Every first or second weekend in September, something fun and fantastic happens at the home of our third president – tents pop up and a crowd gathers to learn about history, heirloom gardening, homesteading, and more at the Heritage Harvest Festival. The festival’s website proclaims that “Thomas Jefferson, America’s ‘First foodie’ championed vegetable cuisine, plant experimentation and sustainable agriculture.” This year, the two-day event included classes on growing garlic, making wine, small-space gardening, chickens in the garden, and more. Aside from workshops presented by such authors as Barbara Pleasant, Harvey Ussery, and Peter Hatch, the festival also featured a grand preview dinner with farmer/advocate Joel Salatin and Growing a Greener World’s Joe Lamp’l.
One of Those “Once-in-a-Lifetime” Opportunities
I had the opportunity to attend the festival for the first time in 2011. I was lucky enough to make a connection with a friend and classmate from my days at grad school, who happens to be the Operations Manager for the Thomas Jefferson Center for Historic Plants and who also gladly hosted my stay for the festival. This year, I had the opportunity to participate even more in the festival, by presenting a workshop on the festival grounds. It is definitely one of those career moments when you realize that you are teaching a gardening class to around 100 people in Thomas Jefferson’s vegetable garden.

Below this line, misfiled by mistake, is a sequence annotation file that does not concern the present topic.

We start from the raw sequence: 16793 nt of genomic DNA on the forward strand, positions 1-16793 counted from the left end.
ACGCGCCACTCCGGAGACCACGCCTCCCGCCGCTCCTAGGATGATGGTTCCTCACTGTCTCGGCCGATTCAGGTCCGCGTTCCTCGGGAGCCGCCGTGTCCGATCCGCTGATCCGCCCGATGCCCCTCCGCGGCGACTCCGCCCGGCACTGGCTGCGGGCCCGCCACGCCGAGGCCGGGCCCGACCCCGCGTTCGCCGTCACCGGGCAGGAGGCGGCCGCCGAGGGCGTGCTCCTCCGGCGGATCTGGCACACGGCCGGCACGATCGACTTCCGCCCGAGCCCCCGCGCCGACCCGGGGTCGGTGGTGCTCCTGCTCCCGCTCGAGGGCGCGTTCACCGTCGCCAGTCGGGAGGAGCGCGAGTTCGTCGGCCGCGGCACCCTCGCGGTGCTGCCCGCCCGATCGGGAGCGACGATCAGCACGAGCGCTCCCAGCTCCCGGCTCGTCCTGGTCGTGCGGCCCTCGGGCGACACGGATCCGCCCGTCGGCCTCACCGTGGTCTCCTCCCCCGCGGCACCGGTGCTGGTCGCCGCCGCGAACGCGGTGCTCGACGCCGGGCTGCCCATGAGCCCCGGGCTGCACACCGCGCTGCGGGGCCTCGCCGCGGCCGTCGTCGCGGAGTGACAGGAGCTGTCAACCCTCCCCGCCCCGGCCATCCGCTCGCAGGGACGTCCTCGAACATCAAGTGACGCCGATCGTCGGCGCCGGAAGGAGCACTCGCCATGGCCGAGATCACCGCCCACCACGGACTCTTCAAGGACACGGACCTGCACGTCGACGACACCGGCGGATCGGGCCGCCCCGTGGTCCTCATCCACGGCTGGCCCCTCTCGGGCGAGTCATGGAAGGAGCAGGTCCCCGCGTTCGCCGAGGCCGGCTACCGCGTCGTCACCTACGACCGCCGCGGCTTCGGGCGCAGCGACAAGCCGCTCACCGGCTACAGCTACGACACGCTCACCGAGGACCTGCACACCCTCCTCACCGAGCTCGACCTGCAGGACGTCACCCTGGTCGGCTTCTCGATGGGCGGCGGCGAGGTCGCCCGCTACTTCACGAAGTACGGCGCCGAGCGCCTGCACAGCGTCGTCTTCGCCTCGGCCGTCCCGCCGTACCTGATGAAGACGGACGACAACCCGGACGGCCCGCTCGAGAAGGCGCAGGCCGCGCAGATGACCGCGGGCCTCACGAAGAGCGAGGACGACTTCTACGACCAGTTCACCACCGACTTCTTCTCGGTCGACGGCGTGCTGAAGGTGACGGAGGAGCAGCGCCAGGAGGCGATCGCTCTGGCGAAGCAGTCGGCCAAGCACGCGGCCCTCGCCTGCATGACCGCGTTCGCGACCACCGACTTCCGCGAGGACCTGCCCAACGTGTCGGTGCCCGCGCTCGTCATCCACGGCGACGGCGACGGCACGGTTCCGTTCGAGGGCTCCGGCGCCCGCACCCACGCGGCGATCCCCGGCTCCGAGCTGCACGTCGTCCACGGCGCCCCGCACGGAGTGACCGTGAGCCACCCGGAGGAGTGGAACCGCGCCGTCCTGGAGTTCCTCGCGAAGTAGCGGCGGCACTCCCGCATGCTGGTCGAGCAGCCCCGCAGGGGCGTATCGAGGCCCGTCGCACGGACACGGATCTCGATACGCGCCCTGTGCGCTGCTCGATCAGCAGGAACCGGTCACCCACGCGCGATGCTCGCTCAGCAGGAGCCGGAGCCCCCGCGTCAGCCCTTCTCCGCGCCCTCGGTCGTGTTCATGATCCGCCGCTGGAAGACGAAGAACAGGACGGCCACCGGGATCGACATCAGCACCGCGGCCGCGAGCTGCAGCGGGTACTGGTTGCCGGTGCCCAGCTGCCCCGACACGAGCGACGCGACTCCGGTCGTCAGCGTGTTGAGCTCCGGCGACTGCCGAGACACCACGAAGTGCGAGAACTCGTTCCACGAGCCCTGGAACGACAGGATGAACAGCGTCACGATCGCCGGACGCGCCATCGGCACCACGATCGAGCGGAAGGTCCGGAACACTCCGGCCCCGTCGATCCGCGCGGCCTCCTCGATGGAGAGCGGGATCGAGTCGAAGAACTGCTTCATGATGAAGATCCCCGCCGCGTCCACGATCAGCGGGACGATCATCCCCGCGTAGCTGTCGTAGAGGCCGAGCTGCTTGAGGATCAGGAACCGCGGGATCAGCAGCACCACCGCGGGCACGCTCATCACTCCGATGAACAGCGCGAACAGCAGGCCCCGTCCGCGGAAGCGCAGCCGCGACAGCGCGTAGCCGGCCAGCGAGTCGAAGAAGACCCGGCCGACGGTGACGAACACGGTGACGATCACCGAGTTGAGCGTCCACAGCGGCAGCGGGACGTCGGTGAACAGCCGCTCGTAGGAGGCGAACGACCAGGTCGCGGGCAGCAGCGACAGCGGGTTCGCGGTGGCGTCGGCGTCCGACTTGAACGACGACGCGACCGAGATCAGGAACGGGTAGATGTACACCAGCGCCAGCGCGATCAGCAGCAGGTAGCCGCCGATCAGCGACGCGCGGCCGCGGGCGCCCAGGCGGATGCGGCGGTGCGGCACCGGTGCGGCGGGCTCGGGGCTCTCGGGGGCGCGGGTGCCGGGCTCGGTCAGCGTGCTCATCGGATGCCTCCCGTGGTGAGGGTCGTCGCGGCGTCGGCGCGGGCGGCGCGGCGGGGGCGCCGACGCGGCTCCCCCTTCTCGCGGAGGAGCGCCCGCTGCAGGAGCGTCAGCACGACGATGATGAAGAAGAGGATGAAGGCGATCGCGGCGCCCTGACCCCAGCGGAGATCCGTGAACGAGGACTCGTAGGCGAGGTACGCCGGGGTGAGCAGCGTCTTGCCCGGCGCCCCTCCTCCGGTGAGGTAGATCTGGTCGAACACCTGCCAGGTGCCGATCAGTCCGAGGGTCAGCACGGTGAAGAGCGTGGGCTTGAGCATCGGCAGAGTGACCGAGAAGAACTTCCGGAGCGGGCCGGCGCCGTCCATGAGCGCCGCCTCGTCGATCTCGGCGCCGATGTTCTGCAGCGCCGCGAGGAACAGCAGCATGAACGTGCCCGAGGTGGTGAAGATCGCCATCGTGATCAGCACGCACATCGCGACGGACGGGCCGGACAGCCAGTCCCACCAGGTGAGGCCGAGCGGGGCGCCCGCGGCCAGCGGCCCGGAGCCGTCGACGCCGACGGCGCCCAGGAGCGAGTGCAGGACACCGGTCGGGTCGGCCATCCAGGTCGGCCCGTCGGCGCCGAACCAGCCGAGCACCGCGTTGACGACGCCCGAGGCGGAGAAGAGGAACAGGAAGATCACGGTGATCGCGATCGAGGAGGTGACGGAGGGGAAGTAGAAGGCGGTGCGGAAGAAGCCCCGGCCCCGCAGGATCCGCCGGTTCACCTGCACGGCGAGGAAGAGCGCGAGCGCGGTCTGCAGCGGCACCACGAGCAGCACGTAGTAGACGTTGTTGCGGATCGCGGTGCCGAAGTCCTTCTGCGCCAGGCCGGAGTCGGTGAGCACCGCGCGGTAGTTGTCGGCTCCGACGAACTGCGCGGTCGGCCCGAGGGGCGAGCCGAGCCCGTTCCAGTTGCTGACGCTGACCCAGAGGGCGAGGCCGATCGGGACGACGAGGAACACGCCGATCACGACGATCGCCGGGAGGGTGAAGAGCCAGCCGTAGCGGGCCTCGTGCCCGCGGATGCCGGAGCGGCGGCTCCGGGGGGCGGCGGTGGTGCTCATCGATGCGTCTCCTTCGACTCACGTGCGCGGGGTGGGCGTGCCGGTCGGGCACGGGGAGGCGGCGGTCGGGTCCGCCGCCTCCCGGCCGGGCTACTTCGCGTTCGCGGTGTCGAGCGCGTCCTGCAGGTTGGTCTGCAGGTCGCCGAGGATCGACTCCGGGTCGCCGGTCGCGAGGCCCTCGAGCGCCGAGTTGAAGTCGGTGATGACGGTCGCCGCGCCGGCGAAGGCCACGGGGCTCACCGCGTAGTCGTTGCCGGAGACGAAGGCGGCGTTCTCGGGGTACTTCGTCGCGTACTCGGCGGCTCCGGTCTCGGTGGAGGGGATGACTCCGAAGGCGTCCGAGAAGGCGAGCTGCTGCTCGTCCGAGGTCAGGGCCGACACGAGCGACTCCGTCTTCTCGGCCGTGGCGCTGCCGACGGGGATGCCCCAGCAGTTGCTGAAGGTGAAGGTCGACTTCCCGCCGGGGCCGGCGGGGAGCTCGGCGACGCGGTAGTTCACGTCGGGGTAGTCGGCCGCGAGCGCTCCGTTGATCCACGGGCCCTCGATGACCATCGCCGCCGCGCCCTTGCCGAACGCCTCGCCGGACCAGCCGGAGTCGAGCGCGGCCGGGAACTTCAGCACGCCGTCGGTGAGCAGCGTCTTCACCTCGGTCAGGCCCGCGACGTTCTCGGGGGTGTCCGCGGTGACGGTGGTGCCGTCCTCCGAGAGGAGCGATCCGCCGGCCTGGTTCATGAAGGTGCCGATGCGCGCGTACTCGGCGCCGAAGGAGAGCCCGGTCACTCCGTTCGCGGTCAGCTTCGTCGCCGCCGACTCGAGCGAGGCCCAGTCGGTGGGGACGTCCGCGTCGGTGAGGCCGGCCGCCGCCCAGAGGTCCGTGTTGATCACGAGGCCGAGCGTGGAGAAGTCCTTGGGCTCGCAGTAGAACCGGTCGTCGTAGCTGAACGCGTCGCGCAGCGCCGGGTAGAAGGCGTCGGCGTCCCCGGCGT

Extension Master Gardeners and More!
In addition to the workshops, the local Extension Master Gardeners share fun and knowledge with a new generation of gardeners in their “Roots and Shoots” tent with activities such as making picture frames from natural items and a horticulture quiz. There are other booths, too. Garden companies sell their wares, farms sell their products, and a local group does mini-workshops and booths for traditional crafts and skills such as woodworking, dyeing, and more. Southern Exposure Seed Exchange, which is a major sponsor of the event, has a tasting tent where you can sample some of their heirloom tomatoes, peppers, watermelons and more.
This festival has a lot to offer for Master Gardeners and non-MGs alike. I’ve resolved that if at all possible, I’ll be attending every year. Next year I even hope to arrange a bus trip for our Master Gardeners to attend. It is an excellent way to combine education and fun, where you can get a taste of the old and the new. I definitely get a recharge at the festival, and come back with more ideas to try and information to share than you can even imagine.
An opportunity for fun and education (and plants and seeds)
If you are passing through, be sure to visit the Thomas Jefferson Center for Historic Plants, which is near Monticello. It is a hidden gem that most people don’t even realize exists. They have gardens featuring plants from Thomas Jefferson or from the Jeffersonian era. They also have events and open houses throughout the year.by John Porter
WVU Kanawha County Extension Service Agriculture Extension Agent
Charleston, WV @WVUgardenguru